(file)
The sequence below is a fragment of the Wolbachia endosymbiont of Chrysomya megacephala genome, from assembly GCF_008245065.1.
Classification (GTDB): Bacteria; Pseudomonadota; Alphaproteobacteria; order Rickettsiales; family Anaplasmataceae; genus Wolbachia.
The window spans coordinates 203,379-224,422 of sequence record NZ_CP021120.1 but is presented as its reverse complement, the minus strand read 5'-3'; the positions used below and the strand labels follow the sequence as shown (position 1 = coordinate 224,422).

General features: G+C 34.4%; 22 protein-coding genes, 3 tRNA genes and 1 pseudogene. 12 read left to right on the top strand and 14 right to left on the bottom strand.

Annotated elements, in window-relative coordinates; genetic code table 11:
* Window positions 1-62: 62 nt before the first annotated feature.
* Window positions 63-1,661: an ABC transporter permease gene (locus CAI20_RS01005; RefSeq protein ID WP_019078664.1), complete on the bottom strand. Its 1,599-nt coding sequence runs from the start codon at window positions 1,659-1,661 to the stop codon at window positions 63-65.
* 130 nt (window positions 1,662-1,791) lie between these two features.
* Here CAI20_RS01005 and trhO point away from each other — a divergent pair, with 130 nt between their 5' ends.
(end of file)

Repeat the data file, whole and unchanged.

The sequence below is a fragment of the Wolbachia endosymbiont of Chrysomya megacephala genome, from assembly GCF_008245065.1.
Classification (GTDB): Bacteria; Pseudomonadota; Alphaproteobacteria; order Rickettsiales; family Anaplasmataceae; genus Wolbachia.
The window spans coordinates 203,379-224,422 of sequence record NZ_CP021120.1 but is presented as its reverse complement, the minus strand read 5'-3'; the positions used below and the strand labels follow the sequence as shown (position 1 = coordinate 224,422).

General features: G+C 34.4%; 22 protein-coding genes, 3 tRNA genes and 1 pseudogene. 12 read left to right on the top strand and 14 right to left on the bottom strand.

Annotated elements, in window-relative coordinates; genetic code table 11:
* Window positions 1-62: 62 nt before the first annotated feature.
* Window positions 63-1,661: an ABC transporter permease gene (locus CAI20_RS01005; RefSeq protein ID WP_019078664.1), complete on the bottom strand. Its 1,599-nt coding sequence runs from the start codon at window positions 1,659-1,661 to the stop codon at window positions 63-65.
* 130 nt (window positions 1,662-1,791) lie between these two features.
* Here CAI20_RS01005 and trhO point away from each other — a divergent pair, with 130 nt between their 5' ends.